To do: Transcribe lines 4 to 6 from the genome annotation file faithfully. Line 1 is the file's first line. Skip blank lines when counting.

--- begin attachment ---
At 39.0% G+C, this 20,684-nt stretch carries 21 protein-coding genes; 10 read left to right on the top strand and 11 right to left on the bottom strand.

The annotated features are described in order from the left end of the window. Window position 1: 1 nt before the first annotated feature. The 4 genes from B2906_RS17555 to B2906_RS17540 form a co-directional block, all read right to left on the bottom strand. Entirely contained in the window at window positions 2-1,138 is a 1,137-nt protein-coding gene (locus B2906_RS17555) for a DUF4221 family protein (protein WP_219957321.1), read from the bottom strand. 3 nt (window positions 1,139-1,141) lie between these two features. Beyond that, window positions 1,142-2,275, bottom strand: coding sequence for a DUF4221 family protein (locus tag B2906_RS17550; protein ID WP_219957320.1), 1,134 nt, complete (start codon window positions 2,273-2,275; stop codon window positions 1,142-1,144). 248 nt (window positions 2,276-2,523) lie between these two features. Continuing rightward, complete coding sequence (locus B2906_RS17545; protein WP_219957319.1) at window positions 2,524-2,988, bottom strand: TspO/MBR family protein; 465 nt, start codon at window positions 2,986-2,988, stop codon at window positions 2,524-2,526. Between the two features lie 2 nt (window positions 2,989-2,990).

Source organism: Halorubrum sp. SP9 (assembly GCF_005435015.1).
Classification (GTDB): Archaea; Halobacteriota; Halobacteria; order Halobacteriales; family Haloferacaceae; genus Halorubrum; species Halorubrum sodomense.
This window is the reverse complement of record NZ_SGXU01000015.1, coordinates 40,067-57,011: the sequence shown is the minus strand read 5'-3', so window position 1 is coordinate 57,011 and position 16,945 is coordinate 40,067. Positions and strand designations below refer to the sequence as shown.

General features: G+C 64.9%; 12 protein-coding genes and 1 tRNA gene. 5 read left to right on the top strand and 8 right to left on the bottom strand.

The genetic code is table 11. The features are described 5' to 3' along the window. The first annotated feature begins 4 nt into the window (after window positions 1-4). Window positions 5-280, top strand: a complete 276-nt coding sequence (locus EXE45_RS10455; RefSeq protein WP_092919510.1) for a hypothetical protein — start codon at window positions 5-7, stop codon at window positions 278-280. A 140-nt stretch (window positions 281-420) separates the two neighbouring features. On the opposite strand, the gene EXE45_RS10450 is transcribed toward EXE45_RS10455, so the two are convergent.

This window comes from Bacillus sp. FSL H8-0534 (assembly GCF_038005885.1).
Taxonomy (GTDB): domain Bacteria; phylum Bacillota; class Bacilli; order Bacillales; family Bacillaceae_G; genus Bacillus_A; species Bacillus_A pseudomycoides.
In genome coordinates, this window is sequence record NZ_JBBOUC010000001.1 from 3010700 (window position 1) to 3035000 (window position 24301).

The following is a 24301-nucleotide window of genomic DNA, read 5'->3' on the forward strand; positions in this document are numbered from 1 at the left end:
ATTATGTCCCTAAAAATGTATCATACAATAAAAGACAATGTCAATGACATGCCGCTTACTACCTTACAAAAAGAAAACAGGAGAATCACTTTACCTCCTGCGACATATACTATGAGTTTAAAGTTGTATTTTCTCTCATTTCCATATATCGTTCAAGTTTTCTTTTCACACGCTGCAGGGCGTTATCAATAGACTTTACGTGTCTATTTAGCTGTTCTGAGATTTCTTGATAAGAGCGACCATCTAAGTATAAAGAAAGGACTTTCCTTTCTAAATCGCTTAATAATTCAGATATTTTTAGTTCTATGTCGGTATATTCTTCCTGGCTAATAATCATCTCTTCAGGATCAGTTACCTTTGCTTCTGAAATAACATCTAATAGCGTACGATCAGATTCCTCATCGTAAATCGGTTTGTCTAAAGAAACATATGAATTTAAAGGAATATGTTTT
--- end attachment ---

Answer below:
Classification (GTDB): Archaea; Halobacteriota; Halobacteria; order Halobacteriales; family Haloferacaceae; genus Halorubrum; species Halorubrum sodomense.
This window is the reverse complement of record NZ_SGXU01000015.1, coordinates 40,067-57,011: the sequence shown is the minus strand read 5'-3', so window position 1 is coordinate 57,011 and position 16,945 is coordinate 40,067. Positions and strand designations below refer to the sequence as shown.

General features: G+C 64.9%; 12 protein-coding genes and 1 tRNA gene. 5 read left to right on the top strand and 8 right to left on the bottom strand.